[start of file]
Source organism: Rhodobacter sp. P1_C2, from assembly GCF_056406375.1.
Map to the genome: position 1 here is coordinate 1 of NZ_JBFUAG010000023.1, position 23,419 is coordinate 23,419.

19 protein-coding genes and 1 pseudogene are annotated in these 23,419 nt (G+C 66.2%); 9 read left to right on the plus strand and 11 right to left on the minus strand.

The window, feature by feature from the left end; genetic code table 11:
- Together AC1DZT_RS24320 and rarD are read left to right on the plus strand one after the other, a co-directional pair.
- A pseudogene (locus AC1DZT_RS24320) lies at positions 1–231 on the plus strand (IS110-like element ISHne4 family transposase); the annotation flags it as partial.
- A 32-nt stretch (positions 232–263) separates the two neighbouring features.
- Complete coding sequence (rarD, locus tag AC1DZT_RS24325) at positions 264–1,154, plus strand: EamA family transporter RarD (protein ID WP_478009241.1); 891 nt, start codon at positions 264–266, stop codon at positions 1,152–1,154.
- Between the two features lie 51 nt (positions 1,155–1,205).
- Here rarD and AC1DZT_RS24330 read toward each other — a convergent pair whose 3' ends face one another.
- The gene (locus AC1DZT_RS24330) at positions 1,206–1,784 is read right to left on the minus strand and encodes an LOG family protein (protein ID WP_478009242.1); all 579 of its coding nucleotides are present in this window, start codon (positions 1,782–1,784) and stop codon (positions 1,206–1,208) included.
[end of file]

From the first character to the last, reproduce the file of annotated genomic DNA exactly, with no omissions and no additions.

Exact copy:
Source organism: Rhodobacter sp. P1_C2, from assembly GCF_056406375.1.
Map to the genome: position 1 here is coordinate 1 of NZ_JBFUAG010000023.1, position 23,419 is coordinate 23,419.

19 protein-coding genes and 1 pseudogene are annotated in these 23,419 nt (G+C 66.2%); 9 read left to right on the plus strand and 11 right to left on the minus strand.

The window, feature by feature from the left end; genetic code table 11:
- Together AC1DZT_RS24320 and rarD are read left to right on the plus strand one after the other, a co-directional pair.
- A pseudogene (locus AC1DZT_RS24320) lies at positions 1–231 on the plus strand (IS110-like element ISHne4 family transposase); the annotation flags it as partial.
- A 32-nt stretch (positions 232–263) separates the two neighbouring features.
- Complete coding sequence (rarD, locus tag AC1DZT_RS24325) at positions 264–1,154, plus strand: EamA family transporter RarD (protein ID WP_478009241.1); 891 nt, start codon at positions 264–266, stop codon at positions 1,152–1,154.
- Between the two features lie 51 nt (positions 1,155–1,205).
- Here rarD and AC1DZT_RS24330 read toward each other — a convergent pair whose 3' ends face one another.
- The gene (locus AC1DZT_RS24330) at positions 1,206–1,784 is read right to left on the minus strand and encodes an LOG family protein (protein ID WP_478009242.1); all 579 of its coding nucleotides are present in this window, start codon (positions 1,782–1,784) and stop codon (positions 1,206–1,208) included.